After a cold winter, the month of April turned warmer than normal across the state.
Alaska’s Energy Desk is checking in with climatologist Brian Brettschneider each week as part of the segment, Ask a Climatologist.
Brettschneider says April broke the string of below normal temperatures that dominated the winter months.
Brian: Certainly March was exceptionally cold in Alaska. In April we kind of flipped a switch, so almost every part of the state was above normal. Canada was below normal and Eagle, Alaska was the only station in the state that was below normal and just by a hair. So pretty much above normal coast to coast.
Annie: Are there some places that stand out in terms of how much above normal they were?
Brian: The North Slope and the Northwest part of the state were significantly above normal. Kotzebue was 11 degrees above normal, Nome was ten degrees above normal- those are really, really large departures. And those were the largest for the entire United States, and all of North America, as compared to normal.
Annie: When you’re talking about ten degrees above normal, how shocking is that?
Brian: Ten degrees is a lot. So for example for Kotzebue for April- they should be 13 degrees on average, but they were 24. And 24 is something you would expect for around, say, Fairbanks. So it’s essentially moving the climate hundreds of miles. It’s not unheard of. Ten degrees above normal for months, especially in the cold season, happens from time to time. In fact, March was ten degrees below normal for some parts of the state. But we’ve seen a lot of these the last few years. And as they start to add up, it’s a troubling sign.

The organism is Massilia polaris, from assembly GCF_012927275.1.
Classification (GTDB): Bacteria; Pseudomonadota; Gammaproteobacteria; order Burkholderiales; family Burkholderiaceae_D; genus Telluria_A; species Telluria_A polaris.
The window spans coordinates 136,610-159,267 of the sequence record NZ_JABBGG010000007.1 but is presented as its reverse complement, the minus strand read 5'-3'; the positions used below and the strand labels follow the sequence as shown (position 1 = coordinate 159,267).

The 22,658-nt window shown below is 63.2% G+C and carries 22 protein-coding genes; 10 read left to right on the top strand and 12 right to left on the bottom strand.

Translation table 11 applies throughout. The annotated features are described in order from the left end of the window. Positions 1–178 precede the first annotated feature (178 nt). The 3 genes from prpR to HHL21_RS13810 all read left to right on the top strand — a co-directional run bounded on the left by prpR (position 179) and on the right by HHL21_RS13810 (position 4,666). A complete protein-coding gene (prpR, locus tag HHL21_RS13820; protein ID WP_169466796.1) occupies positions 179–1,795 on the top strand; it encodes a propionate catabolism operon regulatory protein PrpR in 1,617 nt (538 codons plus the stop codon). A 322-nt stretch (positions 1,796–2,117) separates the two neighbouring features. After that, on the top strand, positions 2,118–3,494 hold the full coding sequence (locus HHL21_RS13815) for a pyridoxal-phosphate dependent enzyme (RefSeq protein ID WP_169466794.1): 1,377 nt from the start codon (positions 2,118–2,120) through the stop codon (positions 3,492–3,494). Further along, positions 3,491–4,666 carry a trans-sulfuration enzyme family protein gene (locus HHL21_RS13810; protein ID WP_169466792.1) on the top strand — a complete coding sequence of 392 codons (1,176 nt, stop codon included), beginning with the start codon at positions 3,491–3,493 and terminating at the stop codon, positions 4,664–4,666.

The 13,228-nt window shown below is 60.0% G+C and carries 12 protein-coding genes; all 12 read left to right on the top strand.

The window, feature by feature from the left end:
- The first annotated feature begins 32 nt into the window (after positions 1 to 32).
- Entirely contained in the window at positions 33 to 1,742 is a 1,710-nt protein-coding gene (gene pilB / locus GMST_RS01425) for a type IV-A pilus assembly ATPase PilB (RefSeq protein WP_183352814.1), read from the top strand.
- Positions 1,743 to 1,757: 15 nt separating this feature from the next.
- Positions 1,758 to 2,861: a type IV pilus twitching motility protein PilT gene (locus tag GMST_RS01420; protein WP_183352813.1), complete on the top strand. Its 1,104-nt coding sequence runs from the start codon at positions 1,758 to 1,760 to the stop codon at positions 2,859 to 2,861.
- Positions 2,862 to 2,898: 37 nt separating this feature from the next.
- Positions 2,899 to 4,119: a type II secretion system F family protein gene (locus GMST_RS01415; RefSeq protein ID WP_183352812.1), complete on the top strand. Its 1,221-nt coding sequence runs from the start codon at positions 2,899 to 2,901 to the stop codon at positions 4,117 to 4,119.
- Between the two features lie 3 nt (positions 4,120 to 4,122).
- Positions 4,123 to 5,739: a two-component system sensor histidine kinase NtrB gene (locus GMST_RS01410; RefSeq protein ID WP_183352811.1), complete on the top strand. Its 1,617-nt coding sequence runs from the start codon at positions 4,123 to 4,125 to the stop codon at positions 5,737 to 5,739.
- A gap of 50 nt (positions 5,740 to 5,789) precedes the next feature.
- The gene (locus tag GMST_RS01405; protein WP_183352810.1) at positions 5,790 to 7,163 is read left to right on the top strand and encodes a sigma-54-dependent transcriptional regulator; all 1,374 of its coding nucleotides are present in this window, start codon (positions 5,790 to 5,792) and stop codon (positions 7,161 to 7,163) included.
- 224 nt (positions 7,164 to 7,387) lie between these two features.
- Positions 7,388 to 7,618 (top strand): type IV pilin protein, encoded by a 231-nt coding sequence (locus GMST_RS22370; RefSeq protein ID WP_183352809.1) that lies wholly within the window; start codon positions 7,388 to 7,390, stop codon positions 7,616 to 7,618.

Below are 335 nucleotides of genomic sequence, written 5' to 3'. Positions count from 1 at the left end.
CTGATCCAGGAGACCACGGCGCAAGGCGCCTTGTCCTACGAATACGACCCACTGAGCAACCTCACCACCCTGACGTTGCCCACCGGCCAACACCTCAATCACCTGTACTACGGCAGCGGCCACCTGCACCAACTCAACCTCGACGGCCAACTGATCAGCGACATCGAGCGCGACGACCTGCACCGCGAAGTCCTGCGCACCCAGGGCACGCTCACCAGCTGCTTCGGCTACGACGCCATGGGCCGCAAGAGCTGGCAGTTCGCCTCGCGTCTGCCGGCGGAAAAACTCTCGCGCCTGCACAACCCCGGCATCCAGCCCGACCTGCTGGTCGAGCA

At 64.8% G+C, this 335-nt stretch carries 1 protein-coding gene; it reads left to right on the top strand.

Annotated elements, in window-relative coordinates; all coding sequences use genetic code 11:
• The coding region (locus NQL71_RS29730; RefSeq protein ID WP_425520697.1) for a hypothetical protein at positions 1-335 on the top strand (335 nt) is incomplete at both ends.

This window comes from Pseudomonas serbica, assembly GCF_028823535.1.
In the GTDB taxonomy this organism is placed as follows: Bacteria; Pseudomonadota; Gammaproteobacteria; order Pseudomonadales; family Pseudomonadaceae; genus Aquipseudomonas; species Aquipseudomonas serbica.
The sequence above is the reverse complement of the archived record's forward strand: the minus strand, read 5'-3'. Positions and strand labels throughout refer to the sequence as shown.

Annie: And what about precipitation for April?
Brian: Well March, April, May — those are the really dry months in Alaska. It’s not uncommon to go an entire month with little or no precipitation and that was certainly the case this month around the state. There were places that didn’t see any precipitation, or next to none. So speaking of Kotzebue again, they only had 5/100ths of an inch (for all of April), up around the North Slope, Barrow, Utqiagvik, they had just a trace of precipitation and the entire state really was below normal.
- The costs from dealing with climate change are starting to become more visible in Bethel, a hub town for the Yukon-Kuskokwim Delta. There are also costs to the region’s lifestyle.
- High school students from across Alaska were at the Capitol this month to see for themselves how state government works. As it turned out, they were there at an especially busy time.
- James Harmon, convicted of murder and sexual assault in 2005, claimed inadequate or insufficient representation by public defenders. But a judge recently wrote that Harmon failed to prove any of his claims.
- According to the city's emergency programs manager, there’s potential for large avalanches on Mount Juneau due to roughly two feet of new snow and high winds expected Friday afternoon.